TAPPER: We're back with our world lead. The Russian government announced this morning that it is seizing U.S. properties there and ordering a number of American diplomats out of the country.
Russian officials say this is in response to new sanctions overwhelmingly passed by the Senate last night and the House earlier this week. It's unclear whether President Trump, whose White House has been under the cloud of the FBI investigation into possible collusion between the Russian government and his campaign, whether President Trump will exercise his very first veto against these sanctions.
But it appears lawmakers have enough votes to override any veto either way. Let's get right to CNN chief national security correspondent, Jim Sciutto.
And, Jim, what exactly did the Russians tell the U.S. embassy?
JIM SCIUTTO, CNN CHIEF U.S. SECURITY CORRESPONDENT: They told them in very strong terms the following.
They said that, "This measure is further proof of the United States's extremely hostile foreign policy, hiding behind its sense of superiority. The United States arrogantly ignores the stances and interests of other countries."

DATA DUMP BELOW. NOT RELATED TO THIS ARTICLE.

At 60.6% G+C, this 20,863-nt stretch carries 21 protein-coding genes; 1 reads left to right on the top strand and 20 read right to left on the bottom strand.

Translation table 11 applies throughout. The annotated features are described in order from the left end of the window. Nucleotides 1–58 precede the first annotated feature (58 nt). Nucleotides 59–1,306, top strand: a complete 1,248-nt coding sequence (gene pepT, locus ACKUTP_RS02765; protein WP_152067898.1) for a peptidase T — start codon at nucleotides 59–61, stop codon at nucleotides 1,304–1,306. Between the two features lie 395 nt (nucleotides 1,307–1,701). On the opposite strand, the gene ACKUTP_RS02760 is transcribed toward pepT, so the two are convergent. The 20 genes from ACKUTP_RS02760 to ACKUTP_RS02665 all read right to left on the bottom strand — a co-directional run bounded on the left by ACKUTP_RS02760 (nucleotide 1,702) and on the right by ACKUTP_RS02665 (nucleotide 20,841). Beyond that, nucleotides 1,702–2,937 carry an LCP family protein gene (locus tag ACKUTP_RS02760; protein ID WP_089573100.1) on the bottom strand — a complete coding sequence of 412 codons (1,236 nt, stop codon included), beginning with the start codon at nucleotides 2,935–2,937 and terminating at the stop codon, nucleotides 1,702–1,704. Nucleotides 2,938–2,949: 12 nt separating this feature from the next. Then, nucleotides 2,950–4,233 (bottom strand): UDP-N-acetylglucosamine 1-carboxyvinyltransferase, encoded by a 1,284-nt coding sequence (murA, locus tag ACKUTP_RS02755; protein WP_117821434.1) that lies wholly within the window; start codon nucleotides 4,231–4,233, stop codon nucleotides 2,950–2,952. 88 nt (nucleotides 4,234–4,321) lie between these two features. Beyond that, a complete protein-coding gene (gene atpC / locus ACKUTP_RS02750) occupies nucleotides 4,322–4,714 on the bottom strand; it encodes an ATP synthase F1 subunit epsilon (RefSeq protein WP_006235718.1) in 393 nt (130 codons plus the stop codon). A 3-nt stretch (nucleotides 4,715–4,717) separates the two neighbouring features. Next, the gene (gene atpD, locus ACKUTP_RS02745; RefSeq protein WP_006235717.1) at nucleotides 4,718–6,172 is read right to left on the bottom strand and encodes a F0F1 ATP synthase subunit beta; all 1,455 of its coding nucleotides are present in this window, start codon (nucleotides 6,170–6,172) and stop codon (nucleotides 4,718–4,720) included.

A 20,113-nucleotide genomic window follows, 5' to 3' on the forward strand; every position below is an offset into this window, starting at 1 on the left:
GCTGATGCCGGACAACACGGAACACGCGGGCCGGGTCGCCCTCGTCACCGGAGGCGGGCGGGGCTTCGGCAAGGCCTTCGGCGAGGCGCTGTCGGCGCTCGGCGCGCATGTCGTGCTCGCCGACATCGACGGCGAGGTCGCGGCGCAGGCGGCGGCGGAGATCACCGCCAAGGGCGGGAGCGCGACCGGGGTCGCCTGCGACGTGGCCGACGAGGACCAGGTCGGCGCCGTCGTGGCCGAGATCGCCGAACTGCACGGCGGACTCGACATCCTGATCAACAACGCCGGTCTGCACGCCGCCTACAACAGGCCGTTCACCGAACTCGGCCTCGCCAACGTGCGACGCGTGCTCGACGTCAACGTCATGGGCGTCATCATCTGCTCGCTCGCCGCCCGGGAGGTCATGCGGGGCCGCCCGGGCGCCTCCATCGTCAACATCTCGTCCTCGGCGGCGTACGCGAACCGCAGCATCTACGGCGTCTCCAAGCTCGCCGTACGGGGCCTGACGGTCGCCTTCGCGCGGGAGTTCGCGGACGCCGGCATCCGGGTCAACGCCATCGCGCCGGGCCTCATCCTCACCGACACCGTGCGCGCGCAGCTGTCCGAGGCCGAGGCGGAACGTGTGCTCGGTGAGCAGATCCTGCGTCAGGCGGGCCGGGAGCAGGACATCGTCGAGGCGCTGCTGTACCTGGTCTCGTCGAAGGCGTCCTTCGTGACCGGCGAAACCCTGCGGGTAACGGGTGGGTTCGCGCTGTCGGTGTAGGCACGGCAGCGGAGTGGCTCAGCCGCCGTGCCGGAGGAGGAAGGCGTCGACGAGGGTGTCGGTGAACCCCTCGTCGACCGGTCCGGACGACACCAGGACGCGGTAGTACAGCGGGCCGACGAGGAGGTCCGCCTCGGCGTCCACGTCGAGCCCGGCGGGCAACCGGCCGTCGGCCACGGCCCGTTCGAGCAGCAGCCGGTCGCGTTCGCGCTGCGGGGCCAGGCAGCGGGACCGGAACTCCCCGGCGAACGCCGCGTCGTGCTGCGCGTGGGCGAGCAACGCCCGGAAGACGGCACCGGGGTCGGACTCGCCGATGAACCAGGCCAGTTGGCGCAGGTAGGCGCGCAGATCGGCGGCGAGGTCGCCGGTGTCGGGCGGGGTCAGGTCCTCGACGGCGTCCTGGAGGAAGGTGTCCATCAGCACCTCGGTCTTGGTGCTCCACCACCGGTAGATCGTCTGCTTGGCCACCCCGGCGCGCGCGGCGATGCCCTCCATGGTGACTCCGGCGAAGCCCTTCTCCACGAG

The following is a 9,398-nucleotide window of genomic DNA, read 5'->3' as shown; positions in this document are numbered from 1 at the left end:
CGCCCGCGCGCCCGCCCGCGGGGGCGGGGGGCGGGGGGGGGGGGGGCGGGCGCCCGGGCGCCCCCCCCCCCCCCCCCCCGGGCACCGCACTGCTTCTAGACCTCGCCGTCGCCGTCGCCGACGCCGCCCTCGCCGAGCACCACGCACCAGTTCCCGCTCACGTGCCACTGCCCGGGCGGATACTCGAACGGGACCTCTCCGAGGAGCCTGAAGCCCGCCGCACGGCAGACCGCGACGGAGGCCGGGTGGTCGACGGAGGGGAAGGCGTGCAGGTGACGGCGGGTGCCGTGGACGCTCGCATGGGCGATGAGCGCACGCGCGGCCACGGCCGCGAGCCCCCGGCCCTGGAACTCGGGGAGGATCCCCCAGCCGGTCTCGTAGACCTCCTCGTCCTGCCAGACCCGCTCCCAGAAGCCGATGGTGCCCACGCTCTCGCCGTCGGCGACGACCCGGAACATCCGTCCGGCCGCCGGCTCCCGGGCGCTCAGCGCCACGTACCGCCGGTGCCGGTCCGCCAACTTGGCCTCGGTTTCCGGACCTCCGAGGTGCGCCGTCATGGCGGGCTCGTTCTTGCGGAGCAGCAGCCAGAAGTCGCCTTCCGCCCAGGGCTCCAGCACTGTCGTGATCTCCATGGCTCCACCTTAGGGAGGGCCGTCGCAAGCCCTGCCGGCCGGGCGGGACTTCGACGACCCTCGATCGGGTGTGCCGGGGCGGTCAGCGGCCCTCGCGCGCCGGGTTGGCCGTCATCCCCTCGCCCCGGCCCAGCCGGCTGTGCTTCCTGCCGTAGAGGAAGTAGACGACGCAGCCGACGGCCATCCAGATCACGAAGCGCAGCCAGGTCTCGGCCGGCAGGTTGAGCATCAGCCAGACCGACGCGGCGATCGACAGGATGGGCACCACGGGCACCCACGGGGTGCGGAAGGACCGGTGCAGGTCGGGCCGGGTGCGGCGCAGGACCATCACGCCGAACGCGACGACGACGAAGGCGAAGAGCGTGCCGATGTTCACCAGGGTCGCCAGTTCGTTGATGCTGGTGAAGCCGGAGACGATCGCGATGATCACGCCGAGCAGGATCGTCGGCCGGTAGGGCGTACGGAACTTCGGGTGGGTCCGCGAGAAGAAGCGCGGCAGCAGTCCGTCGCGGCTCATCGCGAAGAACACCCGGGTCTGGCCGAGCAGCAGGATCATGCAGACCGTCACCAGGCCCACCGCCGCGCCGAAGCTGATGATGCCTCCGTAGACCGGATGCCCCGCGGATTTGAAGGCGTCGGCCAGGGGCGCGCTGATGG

So quite strong in diplomatic terms there. They also took two measures similar to what the U.S. did during the transition in response to Russian interference in the election.
They're booting a number of U.S. diplomats from Russia, bringing the total number down to 455, which is the same number of Russian diplomats in the U.S -- these things tend to be reciprocal.
And they're also blocking access to two diplomatic sites in Russia that U.S. diplomats there use, similar, as you may remember, to what the U.S. did, seizing those two compounds.
This is a little different. One of them is a place along the Moscow River where diplomats like to barbecue and walk their dogs. But in a posting overseas, this kind of stuff is important to those folks and the Russians now taking them away.
TAPPER: And how is the Trump administration responding to what Russia announced?
SCIUTTO: The fact is they can't do a lot. They've given a strongly worded statement, as you might expect, this from the U.S. ambassador to Russia.
"We have received the Russian government notification. Ambassador Tefft expressed his strong disappointment and protest." There, so that's really all they can do. But I think as you look at these diplomatic steps, that's one thing; in effect, it's the Russian response to what the U.S. did during the transition.
It's the other area that might be more consequential. If Russia was looking, for instance, being more cooperative in Ukraine --